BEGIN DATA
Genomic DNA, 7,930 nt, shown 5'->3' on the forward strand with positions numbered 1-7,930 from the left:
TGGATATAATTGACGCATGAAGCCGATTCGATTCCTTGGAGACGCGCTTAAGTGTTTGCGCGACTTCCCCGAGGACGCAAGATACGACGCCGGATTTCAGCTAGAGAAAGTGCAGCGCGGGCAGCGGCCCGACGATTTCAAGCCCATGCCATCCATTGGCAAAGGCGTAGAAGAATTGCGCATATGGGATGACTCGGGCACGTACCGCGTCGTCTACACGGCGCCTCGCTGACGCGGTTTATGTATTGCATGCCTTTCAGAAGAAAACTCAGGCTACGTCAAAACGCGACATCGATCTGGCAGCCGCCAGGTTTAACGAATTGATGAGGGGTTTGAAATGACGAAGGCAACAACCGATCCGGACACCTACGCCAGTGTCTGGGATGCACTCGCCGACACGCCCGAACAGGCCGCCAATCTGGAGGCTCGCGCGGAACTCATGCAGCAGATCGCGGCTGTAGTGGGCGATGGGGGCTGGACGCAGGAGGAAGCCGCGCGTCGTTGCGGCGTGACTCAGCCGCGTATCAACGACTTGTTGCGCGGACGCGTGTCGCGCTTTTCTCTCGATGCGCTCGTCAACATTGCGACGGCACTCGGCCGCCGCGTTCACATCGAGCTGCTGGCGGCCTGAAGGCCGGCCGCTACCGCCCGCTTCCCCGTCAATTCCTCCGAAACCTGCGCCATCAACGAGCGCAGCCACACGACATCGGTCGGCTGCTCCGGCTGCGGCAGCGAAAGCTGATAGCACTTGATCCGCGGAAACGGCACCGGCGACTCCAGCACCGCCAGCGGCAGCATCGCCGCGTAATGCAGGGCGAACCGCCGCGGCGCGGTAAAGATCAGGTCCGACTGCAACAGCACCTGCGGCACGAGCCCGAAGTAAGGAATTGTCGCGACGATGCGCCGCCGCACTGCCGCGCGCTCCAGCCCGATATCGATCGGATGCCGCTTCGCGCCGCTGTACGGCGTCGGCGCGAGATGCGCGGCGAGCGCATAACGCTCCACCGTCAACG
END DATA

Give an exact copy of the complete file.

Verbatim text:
Genomic DNA, 7,930 nt, shown 5'->3' on the forward strand with positions numbered 1-7,930 from the left:
TGGATATAATTGACGCATGAAGCCGATTCGATTCCTTGGAGACGCGCTTAAGTGTTTGCGCGACTTCCCCGAGGACGCAAGATACGACGCCGGATTTCAGCTAGAGAAAGTGCAGCGCGGGCAGCGGCCCGACGATTTCAAGCCCATGCCATCCATTGGCAAAGGCGTAGAAGAATTGCGCATATGGGATGACTCGGGCACGTACCGCGTCGTCTACACGGCGCCTCGCTGACGCGGTTTATGTATTGCATGCCTTTCAGAAGAAAACTCAGGCTACGTCAAAACGCGACATCGATCTGGCAGCCGCCAGGTTTAACGAATTGATGAGGGGTTTGAAATGACGAAGGCAACAACCGATCCGGACACCTACGCCAGTGTCTGGGATGCACTCGCCGACACGCCCGAACAGGCCGCCAATCTGGAGGCTCGCGCGGAACTCATGCAGCAGATCGCGGCTGTAGTGGGCGATGGGGGCTGGACGCAGGAGGAAGCCGCGCGTCGTTGCGGCGTGACTCAGCCGCGTATCAACGACTTGTTGCGCGGACGCGTGTCGCGCTTTTCTCTCGATGCGCTCGTCAACATTGCGACGGCACTCGGCCGCCGCGTTCACATCGAGCTGCTGGCGGCCTGAAGGCCGGCCGCTACCGCCCGCTTCCCCGTCAATTCCTCCGAAACCTGCGCCATCAACGAGCGCAGCCACACGACATCGGTCGGCTGCTCCGGCTGCGGCAGCGAAAGCTGATAGCACTTGATCCGCGGAAACGGCACCGGCGACTCCAGCACCGCCAGCGGCAGCATCGCCGCGTAATGCAGGGCGAACCGCCGCGGCGCGGTAAAGATCAGGTCCGACTGCAACAGCACCTGCGGCACGAGCCCGAAGTAAGGAATTGTCGCGACGATGCGCCGCCGCACTGCCGCGCGCTCCAGCCCGATATCGATCGGATGCCGCTTCGCGCCGCTGTACGGCGTCGGCGCGAGATGCGCGGCGAGCGCATAACGCTCCACCGTCAACG